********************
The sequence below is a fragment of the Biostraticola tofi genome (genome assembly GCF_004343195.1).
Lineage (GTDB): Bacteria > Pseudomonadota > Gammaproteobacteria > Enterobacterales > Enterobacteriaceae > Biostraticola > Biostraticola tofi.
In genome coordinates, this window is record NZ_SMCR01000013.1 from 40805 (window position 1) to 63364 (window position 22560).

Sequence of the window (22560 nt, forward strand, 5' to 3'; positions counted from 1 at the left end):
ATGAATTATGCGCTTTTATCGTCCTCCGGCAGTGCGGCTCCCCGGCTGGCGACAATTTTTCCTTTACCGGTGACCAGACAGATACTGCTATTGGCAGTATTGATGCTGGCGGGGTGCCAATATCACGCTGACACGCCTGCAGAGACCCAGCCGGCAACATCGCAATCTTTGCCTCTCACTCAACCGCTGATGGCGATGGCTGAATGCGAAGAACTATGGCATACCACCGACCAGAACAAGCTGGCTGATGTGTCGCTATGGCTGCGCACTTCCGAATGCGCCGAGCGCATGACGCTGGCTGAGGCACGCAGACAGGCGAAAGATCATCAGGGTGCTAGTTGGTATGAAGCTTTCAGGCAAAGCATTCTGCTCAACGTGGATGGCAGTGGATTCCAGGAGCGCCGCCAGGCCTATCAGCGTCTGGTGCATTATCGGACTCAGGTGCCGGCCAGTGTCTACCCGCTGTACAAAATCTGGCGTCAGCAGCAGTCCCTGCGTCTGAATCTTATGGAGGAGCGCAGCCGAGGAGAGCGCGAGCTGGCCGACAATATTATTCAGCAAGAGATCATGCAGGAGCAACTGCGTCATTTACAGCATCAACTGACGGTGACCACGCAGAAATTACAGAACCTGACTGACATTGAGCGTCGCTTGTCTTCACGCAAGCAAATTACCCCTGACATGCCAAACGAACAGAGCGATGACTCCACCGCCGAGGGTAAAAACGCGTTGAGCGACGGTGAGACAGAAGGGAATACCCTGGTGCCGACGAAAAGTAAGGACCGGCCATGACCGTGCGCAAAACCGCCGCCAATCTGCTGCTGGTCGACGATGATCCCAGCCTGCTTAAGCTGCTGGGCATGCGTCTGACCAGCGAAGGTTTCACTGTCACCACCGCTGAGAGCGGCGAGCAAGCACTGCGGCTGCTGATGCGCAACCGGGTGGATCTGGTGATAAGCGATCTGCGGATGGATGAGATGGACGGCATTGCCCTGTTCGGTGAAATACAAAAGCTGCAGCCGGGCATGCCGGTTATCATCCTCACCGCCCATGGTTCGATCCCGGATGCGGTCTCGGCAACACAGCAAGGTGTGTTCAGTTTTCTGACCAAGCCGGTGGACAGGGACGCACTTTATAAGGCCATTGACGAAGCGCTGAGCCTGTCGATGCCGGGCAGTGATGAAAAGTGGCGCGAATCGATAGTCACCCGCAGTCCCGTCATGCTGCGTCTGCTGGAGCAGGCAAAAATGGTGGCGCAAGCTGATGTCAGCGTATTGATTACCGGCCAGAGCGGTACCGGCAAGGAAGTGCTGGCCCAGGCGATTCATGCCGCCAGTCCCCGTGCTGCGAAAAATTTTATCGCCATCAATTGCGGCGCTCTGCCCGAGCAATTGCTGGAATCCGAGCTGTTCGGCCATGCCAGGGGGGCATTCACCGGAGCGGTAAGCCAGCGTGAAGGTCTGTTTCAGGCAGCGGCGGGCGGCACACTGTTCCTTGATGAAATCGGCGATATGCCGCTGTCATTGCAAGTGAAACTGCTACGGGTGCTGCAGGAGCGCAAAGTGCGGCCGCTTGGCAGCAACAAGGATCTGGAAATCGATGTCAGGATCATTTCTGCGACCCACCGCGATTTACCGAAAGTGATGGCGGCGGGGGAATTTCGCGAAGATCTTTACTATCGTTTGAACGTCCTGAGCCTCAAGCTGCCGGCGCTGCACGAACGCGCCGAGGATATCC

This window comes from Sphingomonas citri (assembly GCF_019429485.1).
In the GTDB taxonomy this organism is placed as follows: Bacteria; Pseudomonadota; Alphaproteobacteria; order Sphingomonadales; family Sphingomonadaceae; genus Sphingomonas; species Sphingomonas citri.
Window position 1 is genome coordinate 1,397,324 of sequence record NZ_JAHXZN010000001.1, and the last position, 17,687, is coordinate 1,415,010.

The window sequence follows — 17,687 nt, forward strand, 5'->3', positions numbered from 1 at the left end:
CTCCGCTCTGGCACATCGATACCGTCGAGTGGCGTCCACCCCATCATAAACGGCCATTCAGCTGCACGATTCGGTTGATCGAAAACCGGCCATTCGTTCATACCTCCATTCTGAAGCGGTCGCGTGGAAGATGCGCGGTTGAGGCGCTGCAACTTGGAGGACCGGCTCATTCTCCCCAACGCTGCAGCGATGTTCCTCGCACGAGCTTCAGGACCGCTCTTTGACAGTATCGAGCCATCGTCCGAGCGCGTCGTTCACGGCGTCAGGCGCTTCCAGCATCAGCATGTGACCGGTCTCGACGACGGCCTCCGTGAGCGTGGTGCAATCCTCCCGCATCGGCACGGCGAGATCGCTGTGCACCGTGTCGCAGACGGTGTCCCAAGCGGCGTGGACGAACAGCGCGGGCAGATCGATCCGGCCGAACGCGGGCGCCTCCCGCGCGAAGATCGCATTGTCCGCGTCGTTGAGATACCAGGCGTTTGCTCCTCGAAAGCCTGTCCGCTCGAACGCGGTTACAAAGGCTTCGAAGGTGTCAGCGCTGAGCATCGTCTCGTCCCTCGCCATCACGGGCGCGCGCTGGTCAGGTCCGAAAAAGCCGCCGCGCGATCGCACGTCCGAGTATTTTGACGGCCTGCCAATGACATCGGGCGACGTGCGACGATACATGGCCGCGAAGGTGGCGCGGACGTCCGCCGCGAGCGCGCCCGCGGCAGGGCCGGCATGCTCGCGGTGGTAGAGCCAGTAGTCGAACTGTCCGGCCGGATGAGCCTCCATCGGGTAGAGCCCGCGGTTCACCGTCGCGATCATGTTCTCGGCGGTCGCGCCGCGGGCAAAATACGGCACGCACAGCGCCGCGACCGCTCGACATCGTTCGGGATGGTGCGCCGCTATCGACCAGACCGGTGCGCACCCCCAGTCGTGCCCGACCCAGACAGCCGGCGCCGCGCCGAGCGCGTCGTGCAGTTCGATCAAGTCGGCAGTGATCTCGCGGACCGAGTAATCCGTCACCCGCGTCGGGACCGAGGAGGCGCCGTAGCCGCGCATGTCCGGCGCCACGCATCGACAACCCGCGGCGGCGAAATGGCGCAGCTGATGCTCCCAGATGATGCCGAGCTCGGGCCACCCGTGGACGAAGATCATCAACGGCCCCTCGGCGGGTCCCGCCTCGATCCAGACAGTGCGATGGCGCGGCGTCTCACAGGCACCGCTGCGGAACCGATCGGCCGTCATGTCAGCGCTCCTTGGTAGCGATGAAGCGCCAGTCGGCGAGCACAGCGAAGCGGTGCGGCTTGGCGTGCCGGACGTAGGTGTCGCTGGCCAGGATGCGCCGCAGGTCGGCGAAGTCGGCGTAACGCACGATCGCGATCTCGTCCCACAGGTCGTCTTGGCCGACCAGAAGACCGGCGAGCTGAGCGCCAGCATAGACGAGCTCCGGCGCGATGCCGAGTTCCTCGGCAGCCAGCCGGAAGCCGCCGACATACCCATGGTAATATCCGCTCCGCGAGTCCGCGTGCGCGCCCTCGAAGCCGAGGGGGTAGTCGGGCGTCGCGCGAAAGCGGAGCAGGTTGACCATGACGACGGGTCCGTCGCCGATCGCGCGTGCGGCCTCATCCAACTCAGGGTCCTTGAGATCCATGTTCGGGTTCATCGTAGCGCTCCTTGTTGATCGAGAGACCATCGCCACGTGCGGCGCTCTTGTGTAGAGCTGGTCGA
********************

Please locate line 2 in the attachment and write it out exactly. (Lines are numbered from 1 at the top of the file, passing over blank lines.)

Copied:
Lineage (GTDB): Bacteria > Pseudomonadota > Gammaproteobacteria > Enterobacterales > Enterobacteriaceae > Biostraticola > Biostraticola tofi.